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Vol. LXVI, No. 16
August 1, 2014

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Have a question about some aspect of working at NIH? You can post anonymous queries at (click on the Feedback icon) and we’ll try to provide answers.

Feedback (two related queries): What’s up (or not) with elevators 13 and 14 in Bldg. 10? First they shut them down for “repairs” last month and ever since they have not shown floor indicators (at all or correctly) like they should. Combine that with the fact that they seem to take their notions on whether or not to actually come when called and those of us stuck on the west side of the F-wing construction deal with daily elevator frustration just to fulfill the mission of NIH.

Is anybody maintaining the elevators in old Bldg. 10? Freight elevator #15 has been out of commission for months. With the finishing up of the F wing, the freight elevator will be needed to help in the moving in of equipment, etc. Elevator #37 is not working in the west tower. Many of the elevators do not have working floor indicators on the inside or outside of the elevators and one in the D section and [one in] the ACRF section don’t have a noise indicator to let you know that the elevator has arrived. In the past, the elevators seemed to be constantly monitored, but now they seem to be ignored. What has changed?

Response from the Office of Research Facilities: ORF sympathizes with employee frustration associated with the elevators in Bldg. 10. There is a regular and vigorous maintenance program for the Bldg. 10 elevators and for all NIH elevators. Elevators (and escalators) are the most complex facilities systems that building occupants interact with. They are designed to default to safe operation over fast or efficient operations—which can sometimes make them frustrating to use and to maintain. Elevator problems often arise from something as simple as running into the elevator doors with a cart, which causes the doors and door safety features to become misaligned. When this occurs, the elevator will shut down rather than operate with doors that potentially do not close completely or correctly.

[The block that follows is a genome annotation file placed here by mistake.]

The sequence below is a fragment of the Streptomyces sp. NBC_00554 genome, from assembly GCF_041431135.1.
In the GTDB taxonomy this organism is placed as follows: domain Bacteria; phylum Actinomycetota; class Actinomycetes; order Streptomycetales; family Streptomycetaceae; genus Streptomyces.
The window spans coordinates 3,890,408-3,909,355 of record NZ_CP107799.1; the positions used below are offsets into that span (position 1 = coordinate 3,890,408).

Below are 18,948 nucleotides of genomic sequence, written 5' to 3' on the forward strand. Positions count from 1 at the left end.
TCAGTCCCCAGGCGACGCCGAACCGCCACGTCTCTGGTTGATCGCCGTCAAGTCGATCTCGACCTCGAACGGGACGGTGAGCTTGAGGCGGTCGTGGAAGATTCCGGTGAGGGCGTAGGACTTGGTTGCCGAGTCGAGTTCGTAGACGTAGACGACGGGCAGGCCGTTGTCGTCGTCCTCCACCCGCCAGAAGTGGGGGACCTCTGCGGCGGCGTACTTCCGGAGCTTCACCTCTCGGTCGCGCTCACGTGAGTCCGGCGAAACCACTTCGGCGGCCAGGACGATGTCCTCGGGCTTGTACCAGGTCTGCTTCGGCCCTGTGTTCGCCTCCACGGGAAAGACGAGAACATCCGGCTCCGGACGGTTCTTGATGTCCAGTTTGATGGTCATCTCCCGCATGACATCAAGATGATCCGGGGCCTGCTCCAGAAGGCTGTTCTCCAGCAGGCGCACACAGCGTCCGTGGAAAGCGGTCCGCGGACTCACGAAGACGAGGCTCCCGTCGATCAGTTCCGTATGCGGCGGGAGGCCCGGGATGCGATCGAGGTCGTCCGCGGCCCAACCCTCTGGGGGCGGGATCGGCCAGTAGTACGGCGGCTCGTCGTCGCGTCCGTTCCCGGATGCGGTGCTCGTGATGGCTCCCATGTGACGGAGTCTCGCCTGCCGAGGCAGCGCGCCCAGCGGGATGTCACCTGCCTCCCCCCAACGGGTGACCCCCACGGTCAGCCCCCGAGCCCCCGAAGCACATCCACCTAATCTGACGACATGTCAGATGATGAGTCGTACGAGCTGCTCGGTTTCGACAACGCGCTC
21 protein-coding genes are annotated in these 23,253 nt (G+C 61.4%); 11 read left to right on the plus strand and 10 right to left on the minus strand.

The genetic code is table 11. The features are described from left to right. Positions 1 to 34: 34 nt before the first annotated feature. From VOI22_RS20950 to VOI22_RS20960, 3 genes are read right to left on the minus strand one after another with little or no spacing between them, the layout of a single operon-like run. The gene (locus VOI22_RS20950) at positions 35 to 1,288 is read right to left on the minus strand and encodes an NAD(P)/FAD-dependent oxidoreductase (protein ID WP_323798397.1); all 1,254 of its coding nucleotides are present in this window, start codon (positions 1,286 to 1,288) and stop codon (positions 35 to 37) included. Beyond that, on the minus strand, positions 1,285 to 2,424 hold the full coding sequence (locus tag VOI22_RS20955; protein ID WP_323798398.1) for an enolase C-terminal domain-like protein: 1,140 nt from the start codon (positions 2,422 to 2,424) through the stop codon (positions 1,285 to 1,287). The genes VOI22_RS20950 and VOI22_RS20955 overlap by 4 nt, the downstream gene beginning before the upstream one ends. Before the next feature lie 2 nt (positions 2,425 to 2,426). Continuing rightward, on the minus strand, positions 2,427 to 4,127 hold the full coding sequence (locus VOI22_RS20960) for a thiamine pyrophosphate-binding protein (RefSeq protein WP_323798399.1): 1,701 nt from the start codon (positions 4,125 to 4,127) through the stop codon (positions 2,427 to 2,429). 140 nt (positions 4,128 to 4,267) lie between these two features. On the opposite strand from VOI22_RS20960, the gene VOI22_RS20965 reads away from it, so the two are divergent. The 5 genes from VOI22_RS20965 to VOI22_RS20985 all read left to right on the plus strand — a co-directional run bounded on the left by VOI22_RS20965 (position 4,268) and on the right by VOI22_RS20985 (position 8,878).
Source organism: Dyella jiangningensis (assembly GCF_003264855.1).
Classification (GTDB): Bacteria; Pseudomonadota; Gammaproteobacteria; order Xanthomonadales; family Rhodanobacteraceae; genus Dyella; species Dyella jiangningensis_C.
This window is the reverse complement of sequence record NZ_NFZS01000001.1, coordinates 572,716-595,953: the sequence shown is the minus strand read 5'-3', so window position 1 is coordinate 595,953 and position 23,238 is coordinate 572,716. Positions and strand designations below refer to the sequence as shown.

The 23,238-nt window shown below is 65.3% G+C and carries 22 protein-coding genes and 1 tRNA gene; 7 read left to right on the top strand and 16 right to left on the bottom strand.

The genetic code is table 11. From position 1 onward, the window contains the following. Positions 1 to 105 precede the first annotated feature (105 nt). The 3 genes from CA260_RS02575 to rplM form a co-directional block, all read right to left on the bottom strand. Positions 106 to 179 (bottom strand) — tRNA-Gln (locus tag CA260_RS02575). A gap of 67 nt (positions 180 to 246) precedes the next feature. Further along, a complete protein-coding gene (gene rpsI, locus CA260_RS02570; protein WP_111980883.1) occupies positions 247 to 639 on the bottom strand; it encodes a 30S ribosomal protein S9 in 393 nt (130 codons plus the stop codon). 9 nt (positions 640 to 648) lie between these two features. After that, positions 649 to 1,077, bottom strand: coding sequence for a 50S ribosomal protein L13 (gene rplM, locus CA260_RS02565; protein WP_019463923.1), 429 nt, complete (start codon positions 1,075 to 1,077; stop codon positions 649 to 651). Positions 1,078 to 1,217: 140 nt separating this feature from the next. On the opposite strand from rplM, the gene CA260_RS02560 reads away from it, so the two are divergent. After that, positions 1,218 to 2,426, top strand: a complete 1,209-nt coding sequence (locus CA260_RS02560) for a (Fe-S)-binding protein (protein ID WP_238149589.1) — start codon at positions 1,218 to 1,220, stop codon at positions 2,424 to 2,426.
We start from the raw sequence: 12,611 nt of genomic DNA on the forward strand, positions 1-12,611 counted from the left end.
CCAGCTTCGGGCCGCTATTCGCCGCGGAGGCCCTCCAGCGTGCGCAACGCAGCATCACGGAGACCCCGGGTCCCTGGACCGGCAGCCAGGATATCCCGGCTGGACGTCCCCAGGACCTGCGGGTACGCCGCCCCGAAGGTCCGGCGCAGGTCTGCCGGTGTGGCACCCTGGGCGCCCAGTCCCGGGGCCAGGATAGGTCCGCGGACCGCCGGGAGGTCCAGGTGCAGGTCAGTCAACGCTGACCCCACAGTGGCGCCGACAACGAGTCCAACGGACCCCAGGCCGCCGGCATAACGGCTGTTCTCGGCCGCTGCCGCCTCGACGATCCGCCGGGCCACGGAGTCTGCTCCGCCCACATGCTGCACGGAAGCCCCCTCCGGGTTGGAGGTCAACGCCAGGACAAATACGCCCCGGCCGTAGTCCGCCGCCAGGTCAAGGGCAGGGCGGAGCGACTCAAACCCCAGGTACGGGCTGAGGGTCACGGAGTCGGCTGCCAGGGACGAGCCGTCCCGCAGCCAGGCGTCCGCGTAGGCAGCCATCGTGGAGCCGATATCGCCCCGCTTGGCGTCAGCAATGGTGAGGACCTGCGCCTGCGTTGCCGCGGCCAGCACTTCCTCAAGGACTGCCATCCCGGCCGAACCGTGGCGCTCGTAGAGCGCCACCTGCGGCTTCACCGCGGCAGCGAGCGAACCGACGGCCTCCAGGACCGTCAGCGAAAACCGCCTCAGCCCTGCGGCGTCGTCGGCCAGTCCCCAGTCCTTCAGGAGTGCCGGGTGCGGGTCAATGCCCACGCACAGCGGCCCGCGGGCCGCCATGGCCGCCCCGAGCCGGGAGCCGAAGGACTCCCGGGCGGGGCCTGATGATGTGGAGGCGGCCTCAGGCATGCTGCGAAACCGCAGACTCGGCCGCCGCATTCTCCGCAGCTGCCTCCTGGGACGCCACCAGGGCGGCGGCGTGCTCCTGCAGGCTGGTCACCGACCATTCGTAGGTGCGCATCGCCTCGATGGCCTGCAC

For elevators 13 and 14, maintenance staff had been experiencing significant issues with software that supports display of elevator locations from inside the elevator cab. Although indicators in hallways functioned properly, corresponding indicators inside several elevator cabs were malfunctioning. Thankfully, a new software upgrade in July resolved the issue and the position indicators should function normally inside and outside the elevators.

Problems with freight elevator 15 were identified during its regular “5-year full load test.” Every 5 years, these tests put the elevator through extreme performance conditions, including a full speed safety stop with the elevator loaded at 25 percent over its stated weight capacity. This is done to ensure that its safety devices function properly. During the test, freight elevator 15 showed specific signs of wear that require us to make repairs. Although we recognize the significant inconvenience to Bldg. 10 occupants, ORF is committed to the safety of everyone who uses elevators at NIH.

Employees and construction personnel can help to improve elevator response times by not selecting the call buttons for both pedestrian and freight elevators simultaneously, then taking whatever elevator arrives first. This common practice leads to delays and “ghost calls” when the second elevator arrives to a floor with no one waiting. This is particularly prevalent in the F wing, where the closure of hallways due to construction limits the number of elevator options. In addition, passenger elevators are specifically designed for the dynamic load of moving people. Freight elevators are designed for moving heavy loads. These design differences make it wiser for people to use passenger elevators unless they are transporting something that necessitates the use of a freight elevator.

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